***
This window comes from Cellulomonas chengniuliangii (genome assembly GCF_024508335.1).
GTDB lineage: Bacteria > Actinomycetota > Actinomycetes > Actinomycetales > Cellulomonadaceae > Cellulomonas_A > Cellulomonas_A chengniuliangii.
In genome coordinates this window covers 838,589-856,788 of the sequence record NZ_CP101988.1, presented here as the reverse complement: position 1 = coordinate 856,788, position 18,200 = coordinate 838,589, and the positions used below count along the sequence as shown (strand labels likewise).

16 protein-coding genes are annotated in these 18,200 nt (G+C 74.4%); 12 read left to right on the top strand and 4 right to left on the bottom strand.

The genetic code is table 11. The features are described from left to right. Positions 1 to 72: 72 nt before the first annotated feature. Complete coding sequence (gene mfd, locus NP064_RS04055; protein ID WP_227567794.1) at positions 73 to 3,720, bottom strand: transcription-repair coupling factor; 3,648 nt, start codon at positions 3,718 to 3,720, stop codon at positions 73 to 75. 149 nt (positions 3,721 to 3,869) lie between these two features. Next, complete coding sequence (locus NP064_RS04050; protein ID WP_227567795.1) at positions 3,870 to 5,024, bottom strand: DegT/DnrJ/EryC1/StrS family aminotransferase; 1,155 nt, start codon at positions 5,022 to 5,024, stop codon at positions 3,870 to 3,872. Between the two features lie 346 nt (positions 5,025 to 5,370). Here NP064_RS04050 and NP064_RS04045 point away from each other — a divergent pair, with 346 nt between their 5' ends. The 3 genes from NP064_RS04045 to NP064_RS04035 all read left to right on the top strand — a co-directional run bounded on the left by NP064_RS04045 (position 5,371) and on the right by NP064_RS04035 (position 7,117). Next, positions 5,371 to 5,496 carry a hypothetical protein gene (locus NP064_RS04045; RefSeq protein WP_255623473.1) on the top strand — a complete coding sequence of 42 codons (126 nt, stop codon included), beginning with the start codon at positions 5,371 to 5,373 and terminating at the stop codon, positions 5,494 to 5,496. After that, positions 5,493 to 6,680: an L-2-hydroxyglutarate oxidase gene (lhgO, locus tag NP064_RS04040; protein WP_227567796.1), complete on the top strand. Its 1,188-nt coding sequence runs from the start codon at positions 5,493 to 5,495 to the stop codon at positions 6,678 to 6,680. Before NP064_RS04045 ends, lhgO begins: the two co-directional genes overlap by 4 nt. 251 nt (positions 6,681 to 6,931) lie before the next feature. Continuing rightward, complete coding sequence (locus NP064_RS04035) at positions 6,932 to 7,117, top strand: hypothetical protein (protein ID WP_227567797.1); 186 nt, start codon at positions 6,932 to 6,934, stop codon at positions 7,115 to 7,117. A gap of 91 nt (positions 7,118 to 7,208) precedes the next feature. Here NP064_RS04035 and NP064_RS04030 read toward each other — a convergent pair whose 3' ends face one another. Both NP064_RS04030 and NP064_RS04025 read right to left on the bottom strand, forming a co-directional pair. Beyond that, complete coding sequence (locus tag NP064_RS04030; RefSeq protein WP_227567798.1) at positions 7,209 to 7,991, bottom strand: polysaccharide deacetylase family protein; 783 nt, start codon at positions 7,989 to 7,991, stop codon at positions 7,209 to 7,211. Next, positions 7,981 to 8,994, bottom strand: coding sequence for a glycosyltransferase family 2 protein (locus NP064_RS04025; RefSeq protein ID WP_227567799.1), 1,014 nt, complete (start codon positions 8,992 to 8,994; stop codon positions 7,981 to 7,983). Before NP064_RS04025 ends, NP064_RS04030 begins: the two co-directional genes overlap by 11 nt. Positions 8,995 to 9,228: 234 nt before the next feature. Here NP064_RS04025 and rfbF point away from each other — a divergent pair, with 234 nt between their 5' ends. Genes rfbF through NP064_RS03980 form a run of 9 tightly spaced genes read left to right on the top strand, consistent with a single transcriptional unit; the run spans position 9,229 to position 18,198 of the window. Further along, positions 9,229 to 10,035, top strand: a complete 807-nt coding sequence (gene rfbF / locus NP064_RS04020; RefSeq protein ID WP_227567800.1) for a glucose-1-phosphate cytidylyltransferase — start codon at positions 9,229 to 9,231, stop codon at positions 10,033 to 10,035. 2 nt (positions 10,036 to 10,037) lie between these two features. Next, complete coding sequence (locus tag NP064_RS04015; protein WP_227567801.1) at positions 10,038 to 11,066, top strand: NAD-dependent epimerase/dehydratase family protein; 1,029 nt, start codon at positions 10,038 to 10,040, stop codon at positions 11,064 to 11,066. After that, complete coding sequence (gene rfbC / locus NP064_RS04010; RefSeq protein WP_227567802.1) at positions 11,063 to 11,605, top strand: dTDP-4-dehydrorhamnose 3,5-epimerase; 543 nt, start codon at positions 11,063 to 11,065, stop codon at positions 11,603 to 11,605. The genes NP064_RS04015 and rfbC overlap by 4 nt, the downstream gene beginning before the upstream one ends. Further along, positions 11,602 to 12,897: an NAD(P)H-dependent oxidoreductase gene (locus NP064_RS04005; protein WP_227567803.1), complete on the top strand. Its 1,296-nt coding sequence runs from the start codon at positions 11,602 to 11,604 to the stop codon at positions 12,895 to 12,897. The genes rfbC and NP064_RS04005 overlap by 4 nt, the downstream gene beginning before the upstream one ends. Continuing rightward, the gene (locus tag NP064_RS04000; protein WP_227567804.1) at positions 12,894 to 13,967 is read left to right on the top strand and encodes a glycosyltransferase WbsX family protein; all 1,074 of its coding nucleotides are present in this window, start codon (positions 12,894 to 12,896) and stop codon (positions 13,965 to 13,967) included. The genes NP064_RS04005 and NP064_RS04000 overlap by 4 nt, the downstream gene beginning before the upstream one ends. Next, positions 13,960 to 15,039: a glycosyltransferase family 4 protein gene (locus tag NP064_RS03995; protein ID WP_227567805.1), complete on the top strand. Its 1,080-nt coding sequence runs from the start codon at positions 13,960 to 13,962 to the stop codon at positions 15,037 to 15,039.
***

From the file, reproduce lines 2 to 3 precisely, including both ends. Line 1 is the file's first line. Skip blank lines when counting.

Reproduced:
GTDB lineage: Bacteria > Actinomycetota > Actinomycetes > Actinomycetales > Cellulomonadaceae > Cellulomonas_A > Cellulomonas_A chengniuliangii.
In genome coordinates this window covers 838,589-856,788 of the sequence record NZ_CP101988.1, presented here as the reverse complement: position 1 = coordinate 856,788, position 18,200 = coordinate 838,589, and the positions used below count along the sequence as shown (strand labels likewise).